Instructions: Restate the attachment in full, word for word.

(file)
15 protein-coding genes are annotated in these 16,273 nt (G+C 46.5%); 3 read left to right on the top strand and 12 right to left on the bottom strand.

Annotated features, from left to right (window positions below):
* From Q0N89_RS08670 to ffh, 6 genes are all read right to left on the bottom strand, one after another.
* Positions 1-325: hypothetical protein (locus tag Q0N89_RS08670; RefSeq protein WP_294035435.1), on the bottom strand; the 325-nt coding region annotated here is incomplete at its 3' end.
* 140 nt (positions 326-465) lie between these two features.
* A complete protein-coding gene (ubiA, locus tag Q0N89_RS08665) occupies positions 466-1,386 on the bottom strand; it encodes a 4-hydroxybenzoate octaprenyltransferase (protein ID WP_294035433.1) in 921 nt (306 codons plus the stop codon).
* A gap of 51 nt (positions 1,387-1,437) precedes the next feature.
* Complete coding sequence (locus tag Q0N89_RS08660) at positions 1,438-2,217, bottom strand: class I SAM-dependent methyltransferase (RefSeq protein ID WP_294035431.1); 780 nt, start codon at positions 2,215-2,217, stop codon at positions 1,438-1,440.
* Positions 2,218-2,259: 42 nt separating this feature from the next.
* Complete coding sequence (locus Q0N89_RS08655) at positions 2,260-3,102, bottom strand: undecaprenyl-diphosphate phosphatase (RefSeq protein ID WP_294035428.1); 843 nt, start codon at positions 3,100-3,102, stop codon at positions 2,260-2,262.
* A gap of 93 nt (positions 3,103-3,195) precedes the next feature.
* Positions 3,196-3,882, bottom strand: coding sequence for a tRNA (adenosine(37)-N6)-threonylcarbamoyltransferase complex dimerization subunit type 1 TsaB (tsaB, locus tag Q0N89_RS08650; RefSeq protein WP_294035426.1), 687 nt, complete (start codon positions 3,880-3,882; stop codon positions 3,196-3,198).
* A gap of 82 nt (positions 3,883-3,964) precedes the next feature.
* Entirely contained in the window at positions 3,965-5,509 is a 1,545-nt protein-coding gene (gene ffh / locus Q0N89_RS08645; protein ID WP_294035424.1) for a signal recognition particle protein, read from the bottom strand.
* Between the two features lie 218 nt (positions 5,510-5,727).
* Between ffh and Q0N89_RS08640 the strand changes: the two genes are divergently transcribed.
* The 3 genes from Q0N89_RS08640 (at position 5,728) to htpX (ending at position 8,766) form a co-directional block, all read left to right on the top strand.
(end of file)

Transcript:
15 protein-coding genes are annotated in these 16,273 nt (G+C 46.5%); 3 read left to right on the top strand and 12 right to left on the bottom strand.

Annotated features, from left to right (window positions below):
* From Q0N89_RS08670 to ffh, 6 genes are all read right to left on the bottom strand, one after another.
* Positions 1-325: hypothetical protein (locus tag Q0N89_RS08670; RefSeq protein WP_294035435.1), on the bottom strand; the 325-nt coding region annotated here is incomplete at its 3' end.
* 140 nt (positions 326-465) lie between these two features.
* A complete protein-coding gene (ubiA, locus tag Q0N89_RS08665) occupies positions 466-1,386 on the bottom strand; it encodes a 4-hydroxybenzoate octaprenyltransferase (protein ID WP_294035433.1) in 921 nt (306 codons plus the stop codon).
* A gap of 51 nt (positions 1,387-1,437) precedes the next feature.
* Complete coding sequence (locus tag Q0N89_RS08660) at positions 1,438-2,217, bottom strand: class I SAM-dependent methyltransferase (RefSeq protein ID WP_294035431.1); 780 nt, start codon at positions 2,215-2,217, stop codon at positions 1,438-1,440.
* Positions 2,218-2,259: 42 nt separating this feature from the next.
* Complete coding sequence (locus Q0N89_RS08655) at positions 2,260-3,102, bottom strand: undecaprenyl-diphosphate phosphatase (RefSeq protein ID WP_294035428.1); 843 nt, start codon at positions 3,100-3,102, stop codon at positions 2,260-2,262.
* A gap of 93 nt (positions 3,103-3,195) precedes the next feature.
* Positions 3,196-3,882, bottom strand: coding sequence for a tRNA (adenosine(37)-N6)-threonylcarbamoyltransferase complex dimerization subunit type 1 TsaB (tsaB, locus tag Q0N89_RS08650; RefSeq protein WP_294035426.1), 687 nt, complete (start codon positions 3,880-3,882; stop codon positions 3,196-3,198).
* A gap of 82 nt (positions 3,883-3,964) precedes the next feature.
* Entirely contained in the window at positions 3,965-5,509 is a 1,545-nt protein-coding gene (gene ffh / locus Q0N89_RS08645; protein ID WP_294035424.1) for a signal recognition particle protein, read from the bottom strand.
* Between the two features lie 218 nt (positions 5,510-5,727).
* Between ffh and Q0N89_RS08640 the strand changes: the two genes are divergently transcribed.
* The 3 genes from Q0N89_RS08640 (at position 5,728) to htpX (ending at position 8,766) form a co-directional block, all read left to right on the top strand.